Delizia!: The Epic History of the Italians and Their Food (Paperback)
Perfect for fans of La Cucina and Stanley Tucci’s Taste, a vivid and passionate celebration of Italian food that explores its rich history and how it became the world’s favorite cuisine.
In this “revelatory history of gourmet Italy from antiquity to today” (Publishers Weekly), the fascinating story of how one vast country comprised of uniquely distinct regions came to produce some of the most delicious and beloved foods of all time is expertly revealed.
If you want to understand Italian food, it’s important to recognize one central insight: Italian food is city food. It’s not coincidental that so many Italian foods and dishes are named after cities: bistecca alla fiorentina, prosciutto di Parma, pizza napoletana. Italy has the world’s longest unbroken tradition of urban living, and food has played an integral role in that tradition.
Delizia! explores this dynamic history by focusing on one great food per city per era, beginning, of course, with the introduction of pasta by Muslims to Sicily in the Middle Ages. Each chapter relates a key moment in a single city’s gastronomic past and, together, these slices of life build into a single narrative that spans the centuries and evokes the look, the atmosphere, and the taste of past and present. Celebratory and compelling, Delizia! proves that “if we are what we eat, who wouldn’t want to be Italian” (The Times, London).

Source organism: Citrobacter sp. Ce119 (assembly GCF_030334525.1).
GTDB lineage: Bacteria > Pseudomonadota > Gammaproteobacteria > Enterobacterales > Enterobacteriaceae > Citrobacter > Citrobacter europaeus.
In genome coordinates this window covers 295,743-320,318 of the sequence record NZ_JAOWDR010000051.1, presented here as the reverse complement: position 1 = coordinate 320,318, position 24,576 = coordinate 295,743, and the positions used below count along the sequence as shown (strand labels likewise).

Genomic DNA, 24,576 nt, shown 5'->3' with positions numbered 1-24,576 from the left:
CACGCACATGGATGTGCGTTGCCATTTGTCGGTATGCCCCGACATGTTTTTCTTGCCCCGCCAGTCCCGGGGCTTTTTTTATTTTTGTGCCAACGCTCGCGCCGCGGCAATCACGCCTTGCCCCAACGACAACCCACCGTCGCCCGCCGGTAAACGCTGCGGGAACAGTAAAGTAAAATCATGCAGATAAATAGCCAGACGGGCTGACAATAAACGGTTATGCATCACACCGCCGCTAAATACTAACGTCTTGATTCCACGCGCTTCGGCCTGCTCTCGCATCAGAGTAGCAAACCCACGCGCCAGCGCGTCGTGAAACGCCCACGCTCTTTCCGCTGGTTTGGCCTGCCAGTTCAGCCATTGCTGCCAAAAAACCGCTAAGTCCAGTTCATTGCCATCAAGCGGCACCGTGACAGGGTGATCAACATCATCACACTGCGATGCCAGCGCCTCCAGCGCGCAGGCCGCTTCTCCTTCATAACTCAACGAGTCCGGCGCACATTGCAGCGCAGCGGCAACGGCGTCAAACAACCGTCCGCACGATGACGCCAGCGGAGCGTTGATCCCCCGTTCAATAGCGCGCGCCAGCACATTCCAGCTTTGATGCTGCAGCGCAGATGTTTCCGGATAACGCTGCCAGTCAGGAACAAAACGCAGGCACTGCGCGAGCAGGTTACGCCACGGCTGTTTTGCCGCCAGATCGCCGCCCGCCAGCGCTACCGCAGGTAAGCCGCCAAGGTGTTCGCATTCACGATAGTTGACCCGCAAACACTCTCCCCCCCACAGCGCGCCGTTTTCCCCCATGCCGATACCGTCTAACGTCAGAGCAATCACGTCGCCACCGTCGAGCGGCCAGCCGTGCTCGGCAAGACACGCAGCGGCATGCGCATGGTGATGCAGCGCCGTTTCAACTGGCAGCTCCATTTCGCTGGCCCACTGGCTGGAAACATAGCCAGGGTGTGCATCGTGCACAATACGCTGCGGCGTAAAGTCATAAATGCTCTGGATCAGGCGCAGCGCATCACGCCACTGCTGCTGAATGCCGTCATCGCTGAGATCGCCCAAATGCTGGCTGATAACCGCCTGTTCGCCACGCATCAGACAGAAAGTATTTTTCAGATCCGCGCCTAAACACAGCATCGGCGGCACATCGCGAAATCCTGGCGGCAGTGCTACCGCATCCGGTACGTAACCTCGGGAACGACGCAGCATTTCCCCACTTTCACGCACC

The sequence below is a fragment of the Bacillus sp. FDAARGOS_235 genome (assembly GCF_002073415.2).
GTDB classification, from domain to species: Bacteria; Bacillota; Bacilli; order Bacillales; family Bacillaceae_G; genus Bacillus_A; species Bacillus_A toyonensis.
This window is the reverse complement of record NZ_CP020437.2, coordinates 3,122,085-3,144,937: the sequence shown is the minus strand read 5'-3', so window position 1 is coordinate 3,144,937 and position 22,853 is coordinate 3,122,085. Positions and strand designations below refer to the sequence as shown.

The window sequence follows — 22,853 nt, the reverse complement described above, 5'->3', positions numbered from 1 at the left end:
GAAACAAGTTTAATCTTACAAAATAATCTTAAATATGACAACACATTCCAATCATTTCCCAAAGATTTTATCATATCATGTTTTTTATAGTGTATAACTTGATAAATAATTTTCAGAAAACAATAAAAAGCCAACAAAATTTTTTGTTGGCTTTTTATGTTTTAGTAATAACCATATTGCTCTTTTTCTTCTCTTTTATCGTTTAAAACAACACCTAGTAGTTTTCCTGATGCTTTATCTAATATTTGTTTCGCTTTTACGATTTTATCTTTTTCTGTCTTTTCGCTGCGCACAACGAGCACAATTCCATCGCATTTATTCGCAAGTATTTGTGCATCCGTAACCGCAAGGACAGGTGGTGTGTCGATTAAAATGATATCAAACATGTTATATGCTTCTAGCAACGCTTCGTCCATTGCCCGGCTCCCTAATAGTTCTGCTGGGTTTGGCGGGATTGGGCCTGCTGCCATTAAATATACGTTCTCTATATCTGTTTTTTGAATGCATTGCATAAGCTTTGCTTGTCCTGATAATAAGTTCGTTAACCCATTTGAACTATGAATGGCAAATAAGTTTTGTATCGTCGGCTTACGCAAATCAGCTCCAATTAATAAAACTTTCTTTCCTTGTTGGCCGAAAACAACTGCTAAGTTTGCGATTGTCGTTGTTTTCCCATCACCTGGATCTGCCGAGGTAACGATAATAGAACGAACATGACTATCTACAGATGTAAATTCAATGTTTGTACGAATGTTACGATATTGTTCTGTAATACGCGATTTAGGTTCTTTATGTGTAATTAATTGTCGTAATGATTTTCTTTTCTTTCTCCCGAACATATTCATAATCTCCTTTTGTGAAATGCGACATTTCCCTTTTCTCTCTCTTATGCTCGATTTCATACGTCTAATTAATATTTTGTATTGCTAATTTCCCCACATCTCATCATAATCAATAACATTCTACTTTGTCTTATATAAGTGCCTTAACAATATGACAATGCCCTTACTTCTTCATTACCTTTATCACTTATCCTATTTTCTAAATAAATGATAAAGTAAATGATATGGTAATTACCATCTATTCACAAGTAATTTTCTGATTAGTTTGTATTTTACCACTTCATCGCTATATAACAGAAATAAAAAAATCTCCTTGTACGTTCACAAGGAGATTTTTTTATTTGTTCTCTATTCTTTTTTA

About the Author
John Dickie lectures in Italian Studies at University College London. Cosa Nostra, his award-winning history of the Sicilian mafia, has been translated into twenty languages and has sold nearly half a million copies throughout the world; it was hailed in Italy as the best book ever written about the Mafia. In 2005 the president of the Italian Republic appointed him a Commendatore dell'Ordine della Stella della Solidarietà Italiana. He lives in London with his family.
"Revelatory history of gourmet Italy from antiquity to today...Boisterous, gluttonous stories -- some verging on salacious -- are balanced by accounts of paucity in this look into Italian history and its edibles." -- Publishers Weekly
"A book that is as much a feast of horrors as delights...[Dickie's] book is hard to fault: densely researched, enlightening, and consistently moreish." -- The Sunday Times (London)
"A literally mouth-watering read, which counters the misconception of "Italian" cuisine, as well as the myth that it originated among peasants." -- The Herald
"A clever and provoking account of Italy's history...informs as well as enlightens." -- The Guardian
"Lots of books are written with passion about Italian food, precious few backed up with the deep historical background here presented in allegro con brio style by a clear-headed historian who rubbishes some too-persistent myths and replaces them with factual narratives no less fascinating. Dickie shows how Italian regional cuisines developed and some dishes became global icons. If we are what we eat, who wouldn't want to be Italian?" -- The Times (London)